Lean“, is a systematic method for the elimination of waste (“Muda“) within a manufacturing system or company.

This lean page is gives you our internal only form which is for submitting your Lean ideas to Sapphire for implementation and the ‘DOWNTIME’ explanation.

Lean can often be counter intuitive, (e.g. it can be more lean not to mass produce), the easiest way to remember the eight deadly wastes of lean is by using the acronym; DOWNTIME. Downtime stands for:


Mistakes that require additional time, resources, and money to fix. In a manufacturing process, a defect might involve a defective part that has to be remade. Some causes::

Completely eradicating any form of waste is impossible, but defects can certainly be limited by the application of standardized work plans, more stringent quality control at all levels, a full understanding of work requirements and customer needs, and simple job aids such as checklists.



This is when a company, department or person produces more of something than the demand requires. In some organisations, workers just blindly keep producing, even when those who receive their output either aren’t ready for it or don’t need it. This is a big flaw as it can tie up significant working capital. It’s especially common in manufacturing, but it can occur in any workplace situation in which there’s a bottleneck. Overproduction may occur due to:

The solution to overproduction is to establish a reasonable work flow for the benefit of the customer.



This occurs whenever work has to stop for some reason: because the next person in line is overwhelmed, because something broke down, because you’re waiting for approval or materials, or because you’ve run out of something. Causes can include:
  • Unbalanced workloads
  • Unplanned downtime
  • Long set-up times
  • Producing to a forecast
  • Insufficient staffing
  • Work absences
  • Poor process quality
  • Poor communication

Whatever the cause, some workers have to wait for a bottleneck to be cleared. One way to address this is the need to provide adequate team support or external resource to handle the workload at the bottlenecks, be careful in doing so that you don’t create monetary waste.


Not-Utilising Talent

This waste is being increasingly seen within businesses today. Not or under-utilising peoples’ talents, skills and knowledge can have a detrimental effect on an organisation. Companies can experience great benefits when recognising the value of skills and improvement ideas from all levels of the business and can suffer when not effectively engaging in the process. This can typically be seen with:
  • Assigning staff to wrong tasks
  • Wasteful admin tasks
  • Poor communication
  • Lack of teamwork
  • Poor management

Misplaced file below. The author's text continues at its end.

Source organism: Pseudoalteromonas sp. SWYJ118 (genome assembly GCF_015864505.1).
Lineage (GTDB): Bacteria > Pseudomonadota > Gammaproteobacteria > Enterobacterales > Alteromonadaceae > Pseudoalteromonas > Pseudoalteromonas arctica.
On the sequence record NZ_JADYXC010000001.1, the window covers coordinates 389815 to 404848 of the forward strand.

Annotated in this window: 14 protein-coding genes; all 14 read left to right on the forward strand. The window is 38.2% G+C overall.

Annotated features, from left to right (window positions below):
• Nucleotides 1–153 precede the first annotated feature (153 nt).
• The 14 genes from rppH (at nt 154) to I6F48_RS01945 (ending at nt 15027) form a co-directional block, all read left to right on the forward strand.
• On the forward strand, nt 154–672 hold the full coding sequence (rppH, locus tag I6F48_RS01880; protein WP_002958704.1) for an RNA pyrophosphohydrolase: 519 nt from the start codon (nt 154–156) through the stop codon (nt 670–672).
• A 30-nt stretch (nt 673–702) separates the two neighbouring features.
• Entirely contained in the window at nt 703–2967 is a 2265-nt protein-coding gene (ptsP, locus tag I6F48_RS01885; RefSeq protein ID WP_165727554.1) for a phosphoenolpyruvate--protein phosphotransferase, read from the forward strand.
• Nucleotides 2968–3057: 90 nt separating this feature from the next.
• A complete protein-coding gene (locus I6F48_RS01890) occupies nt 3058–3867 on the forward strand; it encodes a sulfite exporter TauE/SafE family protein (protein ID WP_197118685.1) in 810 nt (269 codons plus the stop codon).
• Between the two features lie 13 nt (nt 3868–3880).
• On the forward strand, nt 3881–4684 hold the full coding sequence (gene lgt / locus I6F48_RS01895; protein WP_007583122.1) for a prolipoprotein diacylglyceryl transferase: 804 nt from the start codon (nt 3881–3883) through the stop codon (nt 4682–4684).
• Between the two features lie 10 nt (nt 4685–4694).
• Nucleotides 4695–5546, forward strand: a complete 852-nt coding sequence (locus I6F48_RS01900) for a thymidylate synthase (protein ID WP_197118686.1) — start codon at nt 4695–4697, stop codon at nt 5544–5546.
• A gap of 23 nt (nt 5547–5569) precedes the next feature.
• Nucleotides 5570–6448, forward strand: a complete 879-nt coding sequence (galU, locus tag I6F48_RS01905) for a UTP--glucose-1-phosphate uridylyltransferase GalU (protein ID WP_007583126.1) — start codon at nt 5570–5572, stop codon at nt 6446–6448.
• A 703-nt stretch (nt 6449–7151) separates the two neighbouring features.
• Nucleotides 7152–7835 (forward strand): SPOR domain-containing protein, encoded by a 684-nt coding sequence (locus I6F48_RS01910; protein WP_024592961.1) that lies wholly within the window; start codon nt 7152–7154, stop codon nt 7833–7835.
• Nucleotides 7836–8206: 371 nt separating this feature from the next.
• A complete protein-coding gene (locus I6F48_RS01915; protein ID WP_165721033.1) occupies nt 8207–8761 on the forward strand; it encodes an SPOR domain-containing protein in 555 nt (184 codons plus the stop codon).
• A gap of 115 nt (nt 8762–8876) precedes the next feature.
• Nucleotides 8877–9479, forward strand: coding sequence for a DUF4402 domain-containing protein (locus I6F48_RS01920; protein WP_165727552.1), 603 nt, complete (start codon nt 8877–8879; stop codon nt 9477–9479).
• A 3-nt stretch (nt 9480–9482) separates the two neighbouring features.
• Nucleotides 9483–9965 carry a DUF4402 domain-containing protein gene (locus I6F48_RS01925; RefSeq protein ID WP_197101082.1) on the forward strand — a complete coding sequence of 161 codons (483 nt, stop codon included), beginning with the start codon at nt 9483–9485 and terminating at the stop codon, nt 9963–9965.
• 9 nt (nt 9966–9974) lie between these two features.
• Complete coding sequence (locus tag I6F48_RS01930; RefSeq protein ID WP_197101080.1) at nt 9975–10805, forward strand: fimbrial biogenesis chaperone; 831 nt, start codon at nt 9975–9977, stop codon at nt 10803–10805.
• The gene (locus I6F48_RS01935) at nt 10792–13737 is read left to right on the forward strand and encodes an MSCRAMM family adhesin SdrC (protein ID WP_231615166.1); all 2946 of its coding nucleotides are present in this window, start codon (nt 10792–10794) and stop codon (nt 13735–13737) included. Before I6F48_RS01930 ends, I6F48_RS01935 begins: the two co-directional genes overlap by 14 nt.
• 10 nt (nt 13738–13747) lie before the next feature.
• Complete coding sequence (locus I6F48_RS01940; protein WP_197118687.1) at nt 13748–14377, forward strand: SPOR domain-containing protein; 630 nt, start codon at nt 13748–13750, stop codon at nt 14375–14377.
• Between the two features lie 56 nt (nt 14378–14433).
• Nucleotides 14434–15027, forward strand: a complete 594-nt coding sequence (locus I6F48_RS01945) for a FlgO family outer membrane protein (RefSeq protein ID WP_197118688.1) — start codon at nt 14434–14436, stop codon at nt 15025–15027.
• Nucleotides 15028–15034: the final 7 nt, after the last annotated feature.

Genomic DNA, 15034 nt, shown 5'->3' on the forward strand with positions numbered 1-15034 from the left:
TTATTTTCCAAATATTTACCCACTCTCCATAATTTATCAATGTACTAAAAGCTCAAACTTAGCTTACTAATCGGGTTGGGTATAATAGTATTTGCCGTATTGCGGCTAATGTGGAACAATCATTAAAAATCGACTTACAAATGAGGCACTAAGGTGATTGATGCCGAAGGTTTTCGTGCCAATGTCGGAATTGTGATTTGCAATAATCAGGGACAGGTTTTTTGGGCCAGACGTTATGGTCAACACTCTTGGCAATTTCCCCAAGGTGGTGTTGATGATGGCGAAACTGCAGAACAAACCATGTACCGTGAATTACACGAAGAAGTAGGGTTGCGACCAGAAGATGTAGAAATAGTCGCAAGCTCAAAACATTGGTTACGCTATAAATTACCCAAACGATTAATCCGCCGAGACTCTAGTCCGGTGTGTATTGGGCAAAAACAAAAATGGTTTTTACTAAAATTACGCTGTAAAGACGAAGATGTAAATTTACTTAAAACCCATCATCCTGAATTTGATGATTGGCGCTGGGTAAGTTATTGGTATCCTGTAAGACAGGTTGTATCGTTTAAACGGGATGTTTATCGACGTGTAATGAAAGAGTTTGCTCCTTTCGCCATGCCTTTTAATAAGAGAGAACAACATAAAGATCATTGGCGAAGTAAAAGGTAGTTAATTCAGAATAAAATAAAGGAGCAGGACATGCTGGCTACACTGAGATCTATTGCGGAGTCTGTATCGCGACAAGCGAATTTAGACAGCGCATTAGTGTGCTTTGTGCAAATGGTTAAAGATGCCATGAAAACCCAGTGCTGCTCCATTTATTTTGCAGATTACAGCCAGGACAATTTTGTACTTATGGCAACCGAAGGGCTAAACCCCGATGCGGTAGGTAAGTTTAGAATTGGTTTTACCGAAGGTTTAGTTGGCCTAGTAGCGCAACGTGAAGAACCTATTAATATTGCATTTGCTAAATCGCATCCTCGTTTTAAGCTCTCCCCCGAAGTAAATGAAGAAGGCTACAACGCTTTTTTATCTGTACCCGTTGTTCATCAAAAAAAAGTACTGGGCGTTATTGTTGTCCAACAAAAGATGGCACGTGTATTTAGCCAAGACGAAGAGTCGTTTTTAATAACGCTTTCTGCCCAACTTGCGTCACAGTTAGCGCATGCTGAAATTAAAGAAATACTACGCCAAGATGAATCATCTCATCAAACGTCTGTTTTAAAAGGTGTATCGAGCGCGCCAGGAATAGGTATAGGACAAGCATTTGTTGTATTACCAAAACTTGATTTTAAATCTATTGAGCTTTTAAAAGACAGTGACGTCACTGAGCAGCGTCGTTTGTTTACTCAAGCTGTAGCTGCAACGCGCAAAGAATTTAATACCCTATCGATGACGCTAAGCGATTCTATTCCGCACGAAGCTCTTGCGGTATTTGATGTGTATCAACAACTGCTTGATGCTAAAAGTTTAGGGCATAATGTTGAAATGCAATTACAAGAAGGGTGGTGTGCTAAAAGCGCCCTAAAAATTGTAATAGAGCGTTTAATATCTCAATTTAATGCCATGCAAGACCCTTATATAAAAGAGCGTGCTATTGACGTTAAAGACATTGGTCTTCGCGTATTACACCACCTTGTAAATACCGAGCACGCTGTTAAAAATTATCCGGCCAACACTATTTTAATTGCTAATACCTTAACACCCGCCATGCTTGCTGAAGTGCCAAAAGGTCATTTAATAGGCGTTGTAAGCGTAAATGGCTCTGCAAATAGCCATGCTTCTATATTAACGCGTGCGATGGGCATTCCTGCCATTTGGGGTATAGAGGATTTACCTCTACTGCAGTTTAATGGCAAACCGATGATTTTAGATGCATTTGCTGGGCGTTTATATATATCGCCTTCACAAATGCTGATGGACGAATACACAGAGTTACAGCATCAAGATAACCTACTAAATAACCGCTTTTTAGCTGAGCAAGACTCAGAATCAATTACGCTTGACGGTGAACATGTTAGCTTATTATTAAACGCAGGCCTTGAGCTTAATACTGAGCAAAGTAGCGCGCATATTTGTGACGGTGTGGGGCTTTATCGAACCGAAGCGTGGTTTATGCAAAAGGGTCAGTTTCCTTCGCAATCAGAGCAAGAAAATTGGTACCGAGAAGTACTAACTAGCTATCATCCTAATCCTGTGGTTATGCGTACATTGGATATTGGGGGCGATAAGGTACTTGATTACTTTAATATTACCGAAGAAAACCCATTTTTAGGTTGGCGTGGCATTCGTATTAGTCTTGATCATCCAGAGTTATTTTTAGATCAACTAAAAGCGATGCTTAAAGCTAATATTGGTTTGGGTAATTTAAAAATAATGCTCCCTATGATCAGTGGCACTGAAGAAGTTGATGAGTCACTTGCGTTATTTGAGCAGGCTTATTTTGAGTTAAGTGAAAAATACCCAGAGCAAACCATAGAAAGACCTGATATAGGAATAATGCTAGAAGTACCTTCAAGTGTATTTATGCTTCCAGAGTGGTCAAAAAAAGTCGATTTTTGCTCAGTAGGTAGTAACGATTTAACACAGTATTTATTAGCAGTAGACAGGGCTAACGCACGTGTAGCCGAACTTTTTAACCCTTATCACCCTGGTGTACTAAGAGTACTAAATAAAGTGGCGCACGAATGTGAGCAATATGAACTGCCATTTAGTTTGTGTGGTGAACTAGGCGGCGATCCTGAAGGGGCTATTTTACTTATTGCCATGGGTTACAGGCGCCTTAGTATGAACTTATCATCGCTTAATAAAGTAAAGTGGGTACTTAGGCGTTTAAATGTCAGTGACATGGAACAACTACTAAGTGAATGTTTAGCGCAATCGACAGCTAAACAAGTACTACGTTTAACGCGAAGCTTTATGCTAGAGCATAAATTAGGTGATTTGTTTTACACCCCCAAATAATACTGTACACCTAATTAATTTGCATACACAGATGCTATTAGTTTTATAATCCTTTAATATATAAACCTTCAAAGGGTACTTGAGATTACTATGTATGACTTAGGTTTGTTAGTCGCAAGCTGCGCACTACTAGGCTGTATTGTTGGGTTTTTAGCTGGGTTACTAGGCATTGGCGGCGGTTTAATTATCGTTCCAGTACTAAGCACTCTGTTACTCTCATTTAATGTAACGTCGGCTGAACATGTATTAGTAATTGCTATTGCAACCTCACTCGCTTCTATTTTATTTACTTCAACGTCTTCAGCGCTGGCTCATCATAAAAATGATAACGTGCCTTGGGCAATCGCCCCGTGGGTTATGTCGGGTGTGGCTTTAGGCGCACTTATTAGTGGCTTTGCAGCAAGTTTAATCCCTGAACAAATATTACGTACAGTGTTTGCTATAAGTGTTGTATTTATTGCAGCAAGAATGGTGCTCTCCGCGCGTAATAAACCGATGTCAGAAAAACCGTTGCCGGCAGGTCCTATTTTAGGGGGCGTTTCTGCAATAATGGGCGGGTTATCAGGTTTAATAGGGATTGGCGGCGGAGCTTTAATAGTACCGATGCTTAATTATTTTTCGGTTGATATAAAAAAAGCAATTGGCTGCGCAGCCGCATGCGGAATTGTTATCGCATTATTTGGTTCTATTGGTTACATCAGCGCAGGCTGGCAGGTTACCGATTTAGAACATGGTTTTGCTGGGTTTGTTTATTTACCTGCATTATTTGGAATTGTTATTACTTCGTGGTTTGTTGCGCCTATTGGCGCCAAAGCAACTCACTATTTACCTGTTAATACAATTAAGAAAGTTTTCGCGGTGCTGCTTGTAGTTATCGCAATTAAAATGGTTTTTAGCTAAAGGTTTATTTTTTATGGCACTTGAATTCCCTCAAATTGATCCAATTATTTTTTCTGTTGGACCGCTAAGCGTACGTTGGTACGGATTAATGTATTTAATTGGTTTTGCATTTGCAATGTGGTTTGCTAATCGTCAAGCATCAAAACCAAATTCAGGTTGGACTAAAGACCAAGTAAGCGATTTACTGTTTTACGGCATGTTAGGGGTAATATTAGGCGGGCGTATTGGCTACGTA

• Insufficient training
If the above list sounds oddly familiar, it should: many of these failings are the same ones that result in a lack of employee engagement, which can hamstring any organisation’s productivity. Key solutions include empowering your employees, stop micromanaging and increase training. Sometimes this may occur because people just aren’t aware that someone has a hidden skill set they have never spoken of, if this is you, then speak up!



Waste caused by moving things around. This is less of a problem in a business office than in a manufacturing plant, since most of what white collar workers “transport” can be sent by email for example. Otherwise, too much transportation tends to increase costs, wastes time, increases the likelihood of product damage and deterioration, and can result in poor communication. In general, transportation waste can be caused by:

  • Poor plant/office layout
  • Unnecessary or excessive steps in the process
  • Misaligned process flow
  • Poorly-designed systems

Limiting transportation waste can be easily addressed by common-sense efforts such as simplifying processes, repairing physical layouts, handling products less often, and making distances between steps as short as possible.

Inventory Excess

This waste occurs when there is supply in excess of real customer demand, which masks real production. Causes include:
  • Overproduction and buffers
  • Poor monitoring systems
  • Mismatched production speeds
  • Unreliable suppliers
  • Long set-up times
  • Misunderstood customer needs

In removing excess inventory space can be created, however make sure that you don’t create waiting time through items not being available or that the cost increase outweighs the space gained.


Motion Waste

 This is where there is any excess movement, whether by employees, by balconies or machines, that doesn’t add value to the product, service or process. Typical causes include:
  • Poor process design and controls
  • Poor workstation/shop layout
  • Shared tools and machines
  • Workstation congestion
  • Isolated and siloed operations
  • Lack of standards
The solution here is to re-arrange layouts to decrease the distance between stations, and make it easier to reach things that are often used.


Excess Processing

This often occurs due to the creation of multiple versions of the same task, process more than is required or long-winded poorly designed processes. Examples include:
  • Excessive reports
  • Multiple signatures
  • Re-entering data and duplicated data
  • Lack of standards
  • Poor communication
  • Overdesigned equipment
  • Misunderstanding of the customer’s needs
  • Human error
  • Red tape procedures
All of these unnecessarily increase your costs, time and resources. You must first examine and map your organisation to analyse the processes in order to fix them. Standardise processes, empower employees and eliminate unnecessary documentation, sign-off processes and meetings. An example of an item to address could be where there is a long internal office processes with double-checking, triple checking etc which never really benefit the works output.
get some inspiration by watching the production video